With reference to the Drawing, and initially to FIGS. 1 to 4, a fixed angle solar collector array 10 according this invention is shown from a generally North-East aspect. In this view, a single Building Block 11 is shown, but the array can comprise rows of several Building Blocks 11 joined end to end, and can comprise any number of such rows. A torsion tube 12 serves as a generally east-west axis, and a row of solar panels 14, i.e., photovoltaic modules, is attached onto the tube 12. These are balanced with one set of panels 14 situated on each of the north and south sides of the axis. In each building block there are sixty panels or modules 14, i.e., thirty sets of two modules. There are four vertical pier tubes 16, which can be round or square cross section, as desired, each supported at a concrete footing 18 in the earth or other foundation. At a top end of each pier tube 16 is a pier cap weldment 20, which has a transverse square tubular sleeve 21 that fits the profile of the torsion tube 12. The pier caps 20 on the four pier tubes 16 are aligned so that the torsion tube 12 threads through them. There are thirty-one support rails or panel rails 22 attached onto the torsion tube 12, and are arranged across tube at right angles to the tube axis, and are spaced apart the width of one panel or module 14. Each of these panel rails 22 is favorably a channel member of square or rectangular section.
As shown in FIG. 3, the concrete footing 18 for the pier extends into a pier hole in the earth to support the pier tube 16. A hole liner may be employed if needed, depending upon soil conditions.
Several of these Building Blocks 11 can be joined end to end, sharing a common torsion tube 12, as generally illustrated in FIG. 5. In this view, the modules 14 and panel rails 22 are omitted for clarity. In this embodiment, the Building Block 11 has a length of 68 feet, four inches to accommodate sixty photovoltaic modules 14. The torsion tube 12 is formed of a series of sections 121, 121, each of twenty foot length. Each section has one swaged end 122, i.e., reduced-diameter portion, with the other end 123 being unswaged (See FIG. 6). The torsion tube is constructed by fitting the unswaged end 123 of one tube section 121 over the swaged end 122 of the next successive section 121. With this system, there will be one tube section that is shared between two successive Building Blocks. However, there will be a joint between successive sections 121 falling between the end piers 16 of every other Building Block 11, as represented in FIG. 7. In this case, the joint is left with the swaged end 122 of one section is left slidably fitted into the associated unswaged end 123 of the next section, and having one or two inches of play in respect to it. In this case, the last panel 14 of the one Building Block and the first panel 14 of the next one are separated from each other at the joint, as shown in FIG. 7. As mentioned before, this permits axial sliding motion of the sections due to thermal expansion, relieving some of the stress on the torsion tube 12 and on the piers 16.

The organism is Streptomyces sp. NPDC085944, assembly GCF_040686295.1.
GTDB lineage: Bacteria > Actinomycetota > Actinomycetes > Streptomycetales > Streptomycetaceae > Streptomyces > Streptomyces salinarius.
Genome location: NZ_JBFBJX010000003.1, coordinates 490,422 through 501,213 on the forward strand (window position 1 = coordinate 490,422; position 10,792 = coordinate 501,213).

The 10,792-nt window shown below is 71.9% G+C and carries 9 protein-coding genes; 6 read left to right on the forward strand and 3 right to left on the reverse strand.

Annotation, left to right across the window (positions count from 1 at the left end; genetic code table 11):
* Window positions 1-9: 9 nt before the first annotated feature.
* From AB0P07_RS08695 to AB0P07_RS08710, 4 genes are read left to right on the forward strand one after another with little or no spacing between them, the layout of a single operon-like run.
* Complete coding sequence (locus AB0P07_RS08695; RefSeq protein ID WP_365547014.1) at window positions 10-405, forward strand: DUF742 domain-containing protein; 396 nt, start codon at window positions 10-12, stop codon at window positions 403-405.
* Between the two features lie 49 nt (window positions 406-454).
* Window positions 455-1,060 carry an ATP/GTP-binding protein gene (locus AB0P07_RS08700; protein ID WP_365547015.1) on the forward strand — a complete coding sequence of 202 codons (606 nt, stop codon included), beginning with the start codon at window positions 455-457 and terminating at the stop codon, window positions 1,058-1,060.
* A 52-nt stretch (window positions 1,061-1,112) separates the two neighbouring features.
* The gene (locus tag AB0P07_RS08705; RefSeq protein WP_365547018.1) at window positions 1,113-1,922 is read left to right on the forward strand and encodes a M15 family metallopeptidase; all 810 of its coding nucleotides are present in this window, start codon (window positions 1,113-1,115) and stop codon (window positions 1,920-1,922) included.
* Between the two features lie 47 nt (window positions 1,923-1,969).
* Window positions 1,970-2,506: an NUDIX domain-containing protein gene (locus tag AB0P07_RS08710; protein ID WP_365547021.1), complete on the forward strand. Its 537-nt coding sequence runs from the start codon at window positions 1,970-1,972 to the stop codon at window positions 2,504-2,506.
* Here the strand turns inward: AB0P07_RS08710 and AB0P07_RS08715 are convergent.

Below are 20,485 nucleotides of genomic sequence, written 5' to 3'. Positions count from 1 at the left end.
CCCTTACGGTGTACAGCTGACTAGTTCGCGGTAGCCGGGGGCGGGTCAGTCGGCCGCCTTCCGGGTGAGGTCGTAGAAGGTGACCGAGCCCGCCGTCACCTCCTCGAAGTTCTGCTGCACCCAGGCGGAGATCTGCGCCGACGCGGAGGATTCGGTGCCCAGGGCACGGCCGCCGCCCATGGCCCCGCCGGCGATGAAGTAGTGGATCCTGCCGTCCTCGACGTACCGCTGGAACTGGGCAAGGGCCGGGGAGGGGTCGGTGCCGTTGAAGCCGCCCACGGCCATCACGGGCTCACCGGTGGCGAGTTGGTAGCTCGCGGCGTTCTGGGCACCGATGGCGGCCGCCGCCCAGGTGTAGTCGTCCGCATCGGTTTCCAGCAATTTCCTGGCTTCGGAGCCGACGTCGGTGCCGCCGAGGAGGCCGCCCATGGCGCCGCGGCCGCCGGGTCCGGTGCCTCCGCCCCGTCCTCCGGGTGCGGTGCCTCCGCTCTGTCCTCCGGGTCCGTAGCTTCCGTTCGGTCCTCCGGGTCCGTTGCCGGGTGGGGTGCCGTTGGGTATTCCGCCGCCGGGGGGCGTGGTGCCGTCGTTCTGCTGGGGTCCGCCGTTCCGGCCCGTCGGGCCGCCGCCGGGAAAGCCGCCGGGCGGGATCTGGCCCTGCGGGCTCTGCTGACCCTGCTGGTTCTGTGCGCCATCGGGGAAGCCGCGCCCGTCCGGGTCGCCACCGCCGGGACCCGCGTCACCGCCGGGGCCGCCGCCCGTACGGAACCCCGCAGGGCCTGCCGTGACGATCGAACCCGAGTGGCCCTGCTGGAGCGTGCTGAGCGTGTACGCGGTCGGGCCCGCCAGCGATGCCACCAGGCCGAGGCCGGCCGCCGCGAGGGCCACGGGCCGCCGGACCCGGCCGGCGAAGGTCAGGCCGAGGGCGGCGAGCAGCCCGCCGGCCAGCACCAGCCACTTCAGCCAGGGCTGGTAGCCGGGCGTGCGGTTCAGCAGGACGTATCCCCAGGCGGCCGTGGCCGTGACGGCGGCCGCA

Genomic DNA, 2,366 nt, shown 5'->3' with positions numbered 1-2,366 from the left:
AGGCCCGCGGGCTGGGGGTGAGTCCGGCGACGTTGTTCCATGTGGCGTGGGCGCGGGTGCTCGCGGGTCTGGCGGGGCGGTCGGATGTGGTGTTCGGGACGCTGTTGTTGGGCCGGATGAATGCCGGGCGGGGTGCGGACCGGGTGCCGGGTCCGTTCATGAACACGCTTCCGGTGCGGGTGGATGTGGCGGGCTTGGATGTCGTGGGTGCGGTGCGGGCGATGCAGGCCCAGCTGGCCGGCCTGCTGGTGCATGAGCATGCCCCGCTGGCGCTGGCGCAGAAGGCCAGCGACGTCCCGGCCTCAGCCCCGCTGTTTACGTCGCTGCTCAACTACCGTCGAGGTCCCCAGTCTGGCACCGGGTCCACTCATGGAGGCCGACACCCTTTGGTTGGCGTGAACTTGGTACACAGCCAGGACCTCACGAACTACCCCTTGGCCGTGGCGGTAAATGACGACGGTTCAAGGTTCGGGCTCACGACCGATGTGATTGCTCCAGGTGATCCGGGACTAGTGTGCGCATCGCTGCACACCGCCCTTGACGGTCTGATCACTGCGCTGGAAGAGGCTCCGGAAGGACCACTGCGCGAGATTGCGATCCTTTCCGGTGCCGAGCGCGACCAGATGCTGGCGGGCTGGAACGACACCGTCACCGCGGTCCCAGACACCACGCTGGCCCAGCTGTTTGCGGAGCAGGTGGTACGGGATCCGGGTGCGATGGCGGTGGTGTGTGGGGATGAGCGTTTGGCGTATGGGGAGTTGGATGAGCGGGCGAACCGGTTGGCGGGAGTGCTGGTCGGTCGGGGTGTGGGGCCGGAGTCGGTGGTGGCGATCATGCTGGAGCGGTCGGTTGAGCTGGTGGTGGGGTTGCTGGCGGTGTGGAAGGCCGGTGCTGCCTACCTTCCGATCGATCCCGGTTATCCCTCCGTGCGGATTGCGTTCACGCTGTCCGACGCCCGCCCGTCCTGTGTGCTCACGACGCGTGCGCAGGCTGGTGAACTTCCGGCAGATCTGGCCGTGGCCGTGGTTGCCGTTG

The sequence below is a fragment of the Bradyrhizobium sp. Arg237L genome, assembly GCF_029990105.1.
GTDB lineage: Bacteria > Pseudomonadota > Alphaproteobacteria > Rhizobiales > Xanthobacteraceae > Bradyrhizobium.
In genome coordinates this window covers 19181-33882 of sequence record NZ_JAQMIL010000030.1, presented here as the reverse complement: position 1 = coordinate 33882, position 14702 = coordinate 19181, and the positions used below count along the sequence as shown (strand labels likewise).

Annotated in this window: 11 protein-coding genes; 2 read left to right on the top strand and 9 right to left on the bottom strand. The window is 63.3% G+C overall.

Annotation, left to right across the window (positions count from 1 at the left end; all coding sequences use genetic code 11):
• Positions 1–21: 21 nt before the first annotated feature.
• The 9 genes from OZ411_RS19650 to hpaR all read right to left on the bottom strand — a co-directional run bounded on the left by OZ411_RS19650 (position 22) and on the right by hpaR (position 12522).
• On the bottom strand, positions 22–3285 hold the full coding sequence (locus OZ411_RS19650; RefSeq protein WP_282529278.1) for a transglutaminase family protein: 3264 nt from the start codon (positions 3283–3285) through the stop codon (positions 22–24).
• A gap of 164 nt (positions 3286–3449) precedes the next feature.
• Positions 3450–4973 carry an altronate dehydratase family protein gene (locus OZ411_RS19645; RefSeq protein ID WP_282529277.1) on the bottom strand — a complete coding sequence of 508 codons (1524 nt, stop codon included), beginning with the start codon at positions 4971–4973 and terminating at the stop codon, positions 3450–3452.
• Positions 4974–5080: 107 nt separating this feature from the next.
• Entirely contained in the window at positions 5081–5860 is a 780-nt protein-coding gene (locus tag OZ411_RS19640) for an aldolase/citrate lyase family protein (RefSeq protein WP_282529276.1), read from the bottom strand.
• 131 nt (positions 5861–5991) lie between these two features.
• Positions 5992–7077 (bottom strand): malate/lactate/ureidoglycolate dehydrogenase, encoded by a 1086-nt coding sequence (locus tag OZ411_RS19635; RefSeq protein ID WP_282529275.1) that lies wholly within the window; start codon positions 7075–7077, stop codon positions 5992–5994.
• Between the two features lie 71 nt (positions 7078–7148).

Where the torsion tube is to be used as conduit, the inside edges of the ends 122 and 123 of the sections should be made smooth to accommodate the insulated conductors used to carry the output current from the photovoltaic panels 14.
The mounting hardware for attaching the panel rails 22 and the photovoltaic modules 14 is shown in FIGS. 8 and 9. Here, the torsion tube and pier(s) are omitted for clarity. Panel rail clamps 30 are shaped to conform with the profile of the torsion tube 12, so that they can be fastened around the torsion tube 12 and bolted into the associated panel rail 22. Here the clamp 30 has a center section 31 that is of square profile with one open side, and flanges 32 with bolt holes at either end of the center section. These are fastened at the center of the associated rail 22 using threaded bolts 33 and nuts 34. In this embodiment, the rails are channel members, and the nuts 34 may be received within a slot of the channel. Each module 14 has a module side rail 141 on one side edge, and an interleaving side rail 142 on the other side edge, so that the side rails 141 and 142 of adjacent modules 14 may be interleaved and fastened down to the one panel rail 22 using a row of threaded fasteners 35. Not shown here are gaskets and cushioning, which may be used or omitted depending upon engineering considerations.
FIGS. 10 and 11 are plan views showing the possible arrangement of a large array 10 of a total of one-hundred forty-five (145) building blocks, each of sixty (60) modules, situated in a former baseball park 40, itself dimensioned about 500 feet north-to-south and about 650 feet east-to-west. FIG. 10 shows the locations of the piers 16, and one typical Building Block 11, while FIG. 11 illustrates the positions of all the Building Blocks 11 within the ball park 40. The array is configured in rows, with each row having one, two, three, four, five, or six Building Blocks 11. The rows can be centered at eighteen foot intervals.